Polo game talks: Open world games becoming a problem

Back in the 2000s open world games where the best I can ask for. A big map that you can explore by your own, starting missions whenever you want and enjoying your time in the sandbox. Fast forward to now, almost all games are open world and it is getting under my skin. So let me start and tell you the reasons behind that.

  • Being a grownup with a full time job:

One of the most important reasons not to enjoy open world games is being an adult with job responsibilities. Having only 5 hours a day that you have to share it between playing games and actually getting something useful done is a hard task. Having to travel from point A to point B in an open map will take most of that time you’re putting to play the game. So if you’re aiming to play for 1 hour and 15 minutes, most of that time is gone between going to missions, failing the same mission more than once and travelling back to another mission. By the end of that hour, you have finished 2 missions.

  • Having a sandbox distracts from storytelling:

I have recently spent 25 hours in Far Cry 4 achieving 53% completion rate. I have beaten the game, done some side quests and such, but did I really enjoy the story? I don’t think so, I’m not sure if it’s just me but the open world nature of the game made me lose the taste of the story and just play the game because the gameplay is intriguing and didn’t focus on the story. As fun as that might be, I feel it’s taking away from the storytelling and distract your focus on that. Having a sandbox while telling a story might be hard to achieve. That is why I prefer set pieces if it’s a heavily story based game.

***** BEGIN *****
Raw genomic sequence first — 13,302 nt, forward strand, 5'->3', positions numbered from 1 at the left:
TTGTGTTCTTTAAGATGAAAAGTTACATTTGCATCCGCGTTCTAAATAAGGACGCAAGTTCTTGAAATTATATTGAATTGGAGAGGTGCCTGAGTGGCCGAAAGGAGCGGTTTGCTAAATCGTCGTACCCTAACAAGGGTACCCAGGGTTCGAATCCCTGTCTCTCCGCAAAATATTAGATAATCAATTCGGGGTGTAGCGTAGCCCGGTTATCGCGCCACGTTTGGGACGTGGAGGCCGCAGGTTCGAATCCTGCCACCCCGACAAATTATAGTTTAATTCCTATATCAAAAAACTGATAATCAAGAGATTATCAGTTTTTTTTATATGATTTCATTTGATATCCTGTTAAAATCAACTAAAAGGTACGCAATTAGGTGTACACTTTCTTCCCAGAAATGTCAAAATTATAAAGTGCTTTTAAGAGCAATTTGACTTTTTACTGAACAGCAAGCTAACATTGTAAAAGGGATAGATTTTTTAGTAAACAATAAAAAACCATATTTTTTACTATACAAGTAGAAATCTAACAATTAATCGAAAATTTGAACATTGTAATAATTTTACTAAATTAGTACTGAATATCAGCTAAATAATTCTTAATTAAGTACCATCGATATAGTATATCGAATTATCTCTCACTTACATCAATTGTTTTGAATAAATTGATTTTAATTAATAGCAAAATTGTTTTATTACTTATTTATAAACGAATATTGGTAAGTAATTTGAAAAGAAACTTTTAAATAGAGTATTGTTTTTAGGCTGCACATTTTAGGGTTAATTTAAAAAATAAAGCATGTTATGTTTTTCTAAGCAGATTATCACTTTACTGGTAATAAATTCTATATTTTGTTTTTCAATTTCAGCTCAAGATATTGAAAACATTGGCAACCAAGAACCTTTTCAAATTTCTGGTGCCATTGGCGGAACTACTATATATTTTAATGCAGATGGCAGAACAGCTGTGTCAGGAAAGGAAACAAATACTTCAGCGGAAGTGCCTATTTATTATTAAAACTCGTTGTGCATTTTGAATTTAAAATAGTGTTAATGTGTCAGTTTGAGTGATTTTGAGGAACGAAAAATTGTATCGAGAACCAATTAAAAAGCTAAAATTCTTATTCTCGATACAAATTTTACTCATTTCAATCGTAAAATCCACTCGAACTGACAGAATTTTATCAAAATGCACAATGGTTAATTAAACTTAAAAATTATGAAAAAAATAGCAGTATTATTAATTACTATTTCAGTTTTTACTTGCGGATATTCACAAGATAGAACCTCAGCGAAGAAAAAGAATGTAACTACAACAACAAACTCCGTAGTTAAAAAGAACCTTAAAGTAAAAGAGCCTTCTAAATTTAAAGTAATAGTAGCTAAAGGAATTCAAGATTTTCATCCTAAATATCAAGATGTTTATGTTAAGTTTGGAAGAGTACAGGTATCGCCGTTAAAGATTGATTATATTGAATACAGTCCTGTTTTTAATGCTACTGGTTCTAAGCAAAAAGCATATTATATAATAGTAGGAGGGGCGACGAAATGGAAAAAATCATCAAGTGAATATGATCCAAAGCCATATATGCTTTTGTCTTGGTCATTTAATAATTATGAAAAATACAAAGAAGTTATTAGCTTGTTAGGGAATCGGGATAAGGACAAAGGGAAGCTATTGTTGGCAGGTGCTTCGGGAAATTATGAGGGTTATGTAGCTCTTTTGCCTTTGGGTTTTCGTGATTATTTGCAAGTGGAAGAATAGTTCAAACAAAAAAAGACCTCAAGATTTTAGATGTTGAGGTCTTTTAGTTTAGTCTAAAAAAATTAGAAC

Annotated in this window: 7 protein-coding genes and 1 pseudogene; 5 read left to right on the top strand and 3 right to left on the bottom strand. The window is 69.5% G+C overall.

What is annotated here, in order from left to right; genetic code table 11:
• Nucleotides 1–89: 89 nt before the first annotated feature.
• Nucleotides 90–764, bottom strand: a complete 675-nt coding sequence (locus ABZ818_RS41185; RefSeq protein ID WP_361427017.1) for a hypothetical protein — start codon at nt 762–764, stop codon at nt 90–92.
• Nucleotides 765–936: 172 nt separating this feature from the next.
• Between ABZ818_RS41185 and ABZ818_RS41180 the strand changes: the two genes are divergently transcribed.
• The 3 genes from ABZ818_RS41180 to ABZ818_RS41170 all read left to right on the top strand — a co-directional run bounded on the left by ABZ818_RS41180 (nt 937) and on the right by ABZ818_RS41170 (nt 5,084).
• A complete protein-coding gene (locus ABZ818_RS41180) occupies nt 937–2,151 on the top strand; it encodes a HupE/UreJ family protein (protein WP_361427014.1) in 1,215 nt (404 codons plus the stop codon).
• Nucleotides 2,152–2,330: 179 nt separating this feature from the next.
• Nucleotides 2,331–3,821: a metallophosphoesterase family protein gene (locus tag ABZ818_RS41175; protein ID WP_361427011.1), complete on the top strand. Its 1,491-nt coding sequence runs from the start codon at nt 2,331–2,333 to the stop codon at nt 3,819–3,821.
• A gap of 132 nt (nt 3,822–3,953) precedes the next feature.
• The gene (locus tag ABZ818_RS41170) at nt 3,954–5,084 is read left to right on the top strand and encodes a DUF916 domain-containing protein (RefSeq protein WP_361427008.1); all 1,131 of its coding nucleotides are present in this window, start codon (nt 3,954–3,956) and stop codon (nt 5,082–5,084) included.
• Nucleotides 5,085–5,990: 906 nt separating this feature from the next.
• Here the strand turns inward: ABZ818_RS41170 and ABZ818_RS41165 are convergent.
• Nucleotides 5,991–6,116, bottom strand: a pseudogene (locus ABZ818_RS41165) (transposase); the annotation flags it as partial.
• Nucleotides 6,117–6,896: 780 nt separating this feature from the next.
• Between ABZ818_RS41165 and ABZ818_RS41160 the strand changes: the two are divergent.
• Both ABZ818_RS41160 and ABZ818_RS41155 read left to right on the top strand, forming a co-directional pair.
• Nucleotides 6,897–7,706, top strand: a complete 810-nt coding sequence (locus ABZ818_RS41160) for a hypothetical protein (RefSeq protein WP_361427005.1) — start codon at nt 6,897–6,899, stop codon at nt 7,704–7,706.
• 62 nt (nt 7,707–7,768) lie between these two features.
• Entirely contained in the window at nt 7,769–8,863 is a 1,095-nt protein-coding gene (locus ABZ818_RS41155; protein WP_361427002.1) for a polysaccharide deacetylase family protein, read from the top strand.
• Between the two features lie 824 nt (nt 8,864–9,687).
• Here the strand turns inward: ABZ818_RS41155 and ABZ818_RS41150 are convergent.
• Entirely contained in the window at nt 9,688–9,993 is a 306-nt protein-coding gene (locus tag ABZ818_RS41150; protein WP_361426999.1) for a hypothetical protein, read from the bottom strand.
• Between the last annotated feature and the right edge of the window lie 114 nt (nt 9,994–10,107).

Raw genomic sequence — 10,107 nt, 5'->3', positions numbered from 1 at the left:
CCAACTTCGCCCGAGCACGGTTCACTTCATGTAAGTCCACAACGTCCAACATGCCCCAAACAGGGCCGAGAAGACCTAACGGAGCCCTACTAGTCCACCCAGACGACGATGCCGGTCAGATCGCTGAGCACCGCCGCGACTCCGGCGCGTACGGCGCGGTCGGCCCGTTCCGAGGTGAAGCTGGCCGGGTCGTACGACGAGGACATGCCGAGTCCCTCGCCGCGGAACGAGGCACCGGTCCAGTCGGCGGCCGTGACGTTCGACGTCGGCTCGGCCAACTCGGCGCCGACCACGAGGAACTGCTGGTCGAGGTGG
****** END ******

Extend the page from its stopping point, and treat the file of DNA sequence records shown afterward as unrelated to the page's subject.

• Having a backlog of games:

Keep in mind the limited time I have daily to play, and the 5 more games I want to play next. Even if I’m enjoying what I play and want to continue it, it will be hard to focus when my mind is on another game. This might be my reason to not focus on story as much as on gameplay. That is why I play indie games that are fun to play and don’t take much time to beat. However, I still want to enjoy AAA games as they meant to be from time to time.

These are three of the reason why I feel I’m being burnt out of open world games. And since almost everything is now, I feel like developer should start making other type of games before the whole market is saturated by that. Let me know in the comments if you agree or disagree, I would specially like to hear from younger generations.


4 thoughts on “Polo game talks: Open world games becoming a problem

  1. I’ve had very similar issues myself lately – I have a wife, a daughter, two dogs, a part-time job and I’m also going to school at the same time. I usually only play a couple hours in the evenings, and I like to feel like I actually made some progress in my time with a game, instead of just running around. That’s why I’m concerned about Metal Gear Solid V; I love the series to death and can’t wait to play it, but I fear it’ll be just a bit too big for me to properly enjoy in my current life situation.

    I recently got my first Platinum Trophy in Shovel Knight (yay me!) and liked the feeling of Trophy hunting. After finishing with Shovel Knight, I started looking for another game to start the hunt with, but every other game just seems so big; it feels like it’d take me forever with my “couple hours in the evening” pace to get a Platinum in most games. Even if they’re not exactly open world games, they tend to lean towards the excessive more often than not.

    Nice writing and a cool, current topic; I enjoyed it. Keep it up!

    Liked by 1 person

    • First of all, Thank you very much glad you enjoyed the topic, and Good luck to you.

      I have the same feeling while playing indie games. I played Shovel knight while I was sick but still managed to enjoy every level of it, and it went fast. May I suggest Guacamelee if you haven’t played it yet. I like to go for Platforming and Shooter (Jamestown+ type of shooters) games. There is a sense of achievement while beating any level in those games.


      • Thanks for the recommendations. I do have Guacamelee, but it’s been a while since I played it so I’ve lost my place in it a bit – I’ll probably need to start over. I wish there were more Metroidvania games, they’d be just down my alley in general, and they’d be great for when you don’t want to (or can’t) spend days on end with a game.


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